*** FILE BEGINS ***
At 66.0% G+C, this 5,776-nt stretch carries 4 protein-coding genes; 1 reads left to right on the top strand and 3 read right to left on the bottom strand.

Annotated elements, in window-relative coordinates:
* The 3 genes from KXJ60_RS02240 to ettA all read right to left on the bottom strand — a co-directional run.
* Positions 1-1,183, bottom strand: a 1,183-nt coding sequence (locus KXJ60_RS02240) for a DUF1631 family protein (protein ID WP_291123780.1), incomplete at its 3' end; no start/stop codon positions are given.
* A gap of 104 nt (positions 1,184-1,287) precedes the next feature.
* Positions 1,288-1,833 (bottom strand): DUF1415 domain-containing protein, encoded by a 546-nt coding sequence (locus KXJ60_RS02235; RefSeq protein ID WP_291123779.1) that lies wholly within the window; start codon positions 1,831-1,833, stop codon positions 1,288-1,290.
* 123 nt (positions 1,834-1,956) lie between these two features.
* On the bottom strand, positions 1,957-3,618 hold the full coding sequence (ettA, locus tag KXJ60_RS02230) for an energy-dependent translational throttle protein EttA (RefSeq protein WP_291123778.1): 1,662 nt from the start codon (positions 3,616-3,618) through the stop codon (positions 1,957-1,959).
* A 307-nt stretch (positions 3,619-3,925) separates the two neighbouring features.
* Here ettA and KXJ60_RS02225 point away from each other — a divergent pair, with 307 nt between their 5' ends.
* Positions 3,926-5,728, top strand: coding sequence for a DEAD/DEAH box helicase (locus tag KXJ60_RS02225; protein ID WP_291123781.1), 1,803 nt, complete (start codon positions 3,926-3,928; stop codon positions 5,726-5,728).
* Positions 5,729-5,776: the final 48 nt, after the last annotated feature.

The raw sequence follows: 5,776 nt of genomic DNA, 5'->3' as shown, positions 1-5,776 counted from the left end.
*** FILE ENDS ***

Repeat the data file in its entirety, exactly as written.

At 66.0% G+C, this 5,776-nt stretch carries 4 protein-coding genes; 1 reads left to right on the top strand and 3 read right to left on the bottom strand.

Annotated elements, in window-relative coordinates:
* The 3 genes from KXJ60_RS02240 to ettA all read right to left on the bottom strand — a co-directional run.
* Positions 1-1,183, bottom strand: a 1,183-nt coding sequence (locus KXJ60_RS02240) for a DUF1631 family protein (protein ID WP_291123780.1), incomplete at its 3' end; no start/stop codon positions are given.
* A gap of 104 nt (positions 1,184-1,287) precedes the next feature.
* Positions 1,288-1,833 (bottom strand): DUF1415 domain-containing protein, encoded by a 546-nt coding sequence (locus KXJ60_RS02235; RefSeq protein ID WP_291123779.1) that lies wholly within the window; start codon positions 1,831-1,833, stop codon positions 1,288-1,290.
* 123 nt (positions 1,834-1,956) lie between these two features.
* On the bottom strand, positions 1,957-3,618 hold the full coding sequence (ettA, locus tag KXJ60_RS02230) for an energy-dependent translational throttle protein EttA (RefSeq protein WP_291123778.1): 1,662 nt from the start codon (positions 3,616-3,618) through the stop codon (positions 1,957-1,959).
* A 307-nt stretch (positions 3,619-3,925) separates the two neighbouring features.
* Here ettA and KXJ60_RS02225 point away from each other — a divergent pair, with 307 nt between their 5' ends.
* Positions 3,926-5,728, top strand: coding sequence for a DEAD/DEAH box helicase (locus tag KXJ60_RS02225; protein ID WP_291123781.1), 1,803 nt, complete (start codon positions 3,926-3,928; stop codon positions 5,726-5,728).
* Positions 5,729-5,776: the final 48 nt, after the last annotated feature.

The raw sequence follows: 5,776 nt of genomic DNA, 5'->3' as shown, positions 1-5,776 counted from the left end.